Here’s What to Do
In my years as a Certified Sleep Consultant, I hear it all the time from families:
“My baby will only sleep 30 minutes.” (Or “My baby will only sleep 45 or 60 minutes.”)
It’s as if the little one has an internal clock that goes off after a certain amount of time. The problem is that it’s not the right time for Baby to stick to her sleep schedule. Or it’s simply not enough sleep for her to rest and to grow.
Want expert and compassionate baby Sleep advice?
There’s a Reason Your Baby Wakes Up Too Soon
I’m sure this goes without saying, but the easiest way to solve a problem is to know why it’s happening. Until you get to the core of why your baby will only sleep for short periods, no traditional sleep advice will help.
In past generations, advice such as “let him cry it out” or “get him really tired beforehand by playing with him” were used by families around the world no matter what was causing Baby’s sleeplessness.
But what I’ve found working with my own daughter as a baby, and with thousands of families, is that once you know what’s going on, you’ll have a better handle on what to do.
Here are a the main reasons your infant may only be sleeping 30, 45 or 60 minutes at a time:
Reason #1: Your Baby Isn’t Infant Sleep Trained
Sleep training is an absolute must for infants that just can’t seem to settle down. And most importantly, you need the right sleep training for your baby.
I’m sure you knew I was going to bring up sleep training. After all, it’s my specialty.
But there’s more to it than that. No matter what you do in order to rearrange your child’s sleep schedule, you’re using sleep training, whether you know it or not. The problem is when parents use the wrong methods.
I’ll discuss a few of the very best ways to help your baby soothe herself to sleep and stay that way for more than 30 or 45 minutes in “How to Lengthen Your Infant’s Sleep Times” below.
Reason #2: She is Sick
If your baby has colic or is coming down with the sniffles, she may not be able to stay asleep. I’m sure you’ve had the experience of being stuffed up or uncomfortable and waking up at night. It’s the same for your little one.
If your baby’s sleep times were longer than 30 to 60 minutes in the past (and she’s older than 4 weeks), make sure to rule out a physical issue.
Reason #3: Your Baby is Lonely
Babies can get lonely too. If you’ve had an unusual day when you haven’t paid as much attention to your little guy or girl as much as usual, she may simply want more of your time.
I never recommend going off an established sleep schedule. Instead, tack on an extra 10 minutes or so at most, or start earlier, with her bedtime routine. Or if you realize you’ve been distracted all day, find an extra half hour to play with or read to your baby.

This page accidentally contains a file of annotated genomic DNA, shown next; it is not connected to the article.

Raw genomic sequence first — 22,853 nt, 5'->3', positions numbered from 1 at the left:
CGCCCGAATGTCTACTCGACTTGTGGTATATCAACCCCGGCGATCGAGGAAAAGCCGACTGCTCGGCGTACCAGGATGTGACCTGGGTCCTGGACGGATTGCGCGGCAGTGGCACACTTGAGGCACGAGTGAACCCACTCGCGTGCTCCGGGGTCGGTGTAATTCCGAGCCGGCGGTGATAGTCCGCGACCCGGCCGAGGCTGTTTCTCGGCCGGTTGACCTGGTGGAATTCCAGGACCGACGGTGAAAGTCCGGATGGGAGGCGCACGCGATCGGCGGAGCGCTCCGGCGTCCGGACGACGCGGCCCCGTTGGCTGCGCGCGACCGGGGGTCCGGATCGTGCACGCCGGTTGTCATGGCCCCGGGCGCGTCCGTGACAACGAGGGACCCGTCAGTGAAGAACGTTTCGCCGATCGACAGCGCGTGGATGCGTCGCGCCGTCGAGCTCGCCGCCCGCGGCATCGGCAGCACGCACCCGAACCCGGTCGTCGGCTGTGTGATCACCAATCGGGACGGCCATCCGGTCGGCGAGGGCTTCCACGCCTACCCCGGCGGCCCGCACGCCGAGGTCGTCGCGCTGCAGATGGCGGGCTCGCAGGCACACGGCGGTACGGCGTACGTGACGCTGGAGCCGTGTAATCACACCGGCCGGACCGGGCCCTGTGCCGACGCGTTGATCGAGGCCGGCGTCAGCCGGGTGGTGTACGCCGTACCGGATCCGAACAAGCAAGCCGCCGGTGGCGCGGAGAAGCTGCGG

Reason #4: You’re on Vacation (or Have Just Moved)
A new location can be disorienting to a baby. Remember the last time you moved, and you stayed awake staring at the ceiling at bedtime, listening to every little creak in the new house? Your baby does, too.
Although a fresh start may have you thinking about a whole new nursery theme for your little one, it may be in your best interest and hers to keep things as much as possible the way they were in your old home. Set up the nursery the way it was previously, at least for now. You can make big changes later, when the house is familiar to her.
How to Lengthen Your Baby’s Sleep Times
If your baby is only sleeping an hour at a time, or even worse, 30 minutes, they’re not just tiring you out. They’re depriving themselves of very important sleep time in order to grow and develop new skills.
In order to lengthen your baby’s sleep time, identify what the problem is, using my suggestions above. It will make it easier for you to pinpoint the Dos and Don’ts below to try:
- Lay Baby down at specific times during the day for her naps.
- Lay Baby down at a specific time for bedtime.
- Darken your child’s room for sleep times by pulling the shades or closing the curtains.
- If possible, darken any other areas of the house hour baby is in about half an hour before sleep times. (Close the curtains in the living room and put on a low-watt light, for example.)
- Put Baby down before she is fully asleep. This is important. The goal is for her to learn to self-soothe.
- Use white noise. Make sure you choose a white noise machine that’s approved by experts in order to protect Baby’s sensitive hearing.
- Put Baby down for naps and bedtime once she’s fully asleep. She will fall asleep cuddling and wake up somewhere else, which can be startling.
- Repeatedly call out “Don’t worry, Mommy/Daddy/Grandpa is right here” repeatedly to a crying baby without picking her up. This will only confuse her and keep her stimulated.
- Let her “cry it out.” (I explain why here.)
- Let her cry when she’s sick or may be in pain.
- Get angry and shout. I know how easy it is to feel overtired and frustrated. There were many times I had to take deep breaths when my baby was little, and I had not yet discovered my infant sleep method (that changed everything). But if possible, never, never raise your voice to your baby because she won’t sleep. It could mean rebuilding trust and starting all over again, and it could damage both of you. If you’re feeling extra frustrated, put Baby in a safe place and leave the room for a minute or two.
I know how frustrating it can be if your baby only sleeps 30, 45 or 60 minutes (or just a few short minutes). And I know that even when you follow all the “rules” of infant sleep training, you can sometimes get stuck.